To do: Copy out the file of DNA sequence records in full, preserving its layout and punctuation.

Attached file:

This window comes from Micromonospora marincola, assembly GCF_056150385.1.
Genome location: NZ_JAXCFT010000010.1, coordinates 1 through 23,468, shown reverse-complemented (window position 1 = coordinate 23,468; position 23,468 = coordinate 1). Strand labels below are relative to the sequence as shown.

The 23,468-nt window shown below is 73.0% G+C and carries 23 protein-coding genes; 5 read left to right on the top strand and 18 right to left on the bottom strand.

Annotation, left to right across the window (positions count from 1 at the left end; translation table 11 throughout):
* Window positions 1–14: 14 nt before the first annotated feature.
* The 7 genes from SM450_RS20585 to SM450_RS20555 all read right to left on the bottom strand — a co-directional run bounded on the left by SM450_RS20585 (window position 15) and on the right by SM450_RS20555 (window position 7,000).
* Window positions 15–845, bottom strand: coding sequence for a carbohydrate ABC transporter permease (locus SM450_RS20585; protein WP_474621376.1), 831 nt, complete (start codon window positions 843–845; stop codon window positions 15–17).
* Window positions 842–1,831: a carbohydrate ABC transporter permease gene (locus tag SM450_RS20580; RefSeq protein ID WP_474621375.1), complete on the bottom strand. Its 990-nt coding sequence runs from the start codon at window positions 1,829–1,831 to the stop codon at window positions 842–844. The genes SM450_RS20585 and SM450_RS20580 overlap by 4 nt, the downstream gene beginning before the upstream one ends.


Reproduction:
This window comes from Micromonospora marincola, assembly GCF_056150385.1.
Genome location: NZ_JAXCFT010000010.1, coordinates 1 through 23,468, shown reverse-complemented (window position 1 = coordinate 23,468; position 23,468 = coordinate 1). Strand labels below are relative to the sequence as shown.

The 23,468-nt window shown below is 73.0% G+C and carries 23 protein-coding genes; 5 read left to right on the top strand and 18 right to left on the bottom strand.

Annotation, left to right across the window (positions count from 1 at the left end; translation table 11 throughout):
* Window positions 1–14: 14 nt before the first annotated feature.
* The 7 genes from SM450_RS20585 to SM450_RS20555 all read right to left on the bottom strand — a co-directional run bounded on the left by SM450_RS20585 (window position 15) and on the right by SM450_RS20555 (window position 7,000).
* Window positions 15–845, bottom strand: coding sequence for a carbohydrate ABC transporter permease (locus SM450_RS20585; protein WP_474621376.1), 831 nt, complete (start codon window positions 843–845; stop codon window positions 15–17).
* Window positions 842–1,831: a carbohydrate ABC transporter permease gene (locus tag SM450_RS20580; RefSeq protein ID WP_474621375.1), complete on the bottom strand. Its 990-nt coding sequence runs from the start codon at window positions 1,829–1,831 to the stop codon at window positions 842–844. The genes SM450_RS20585 and SM450_RS20580 overlap by 4 nt, the downstream gene beginning before the upstream one ends.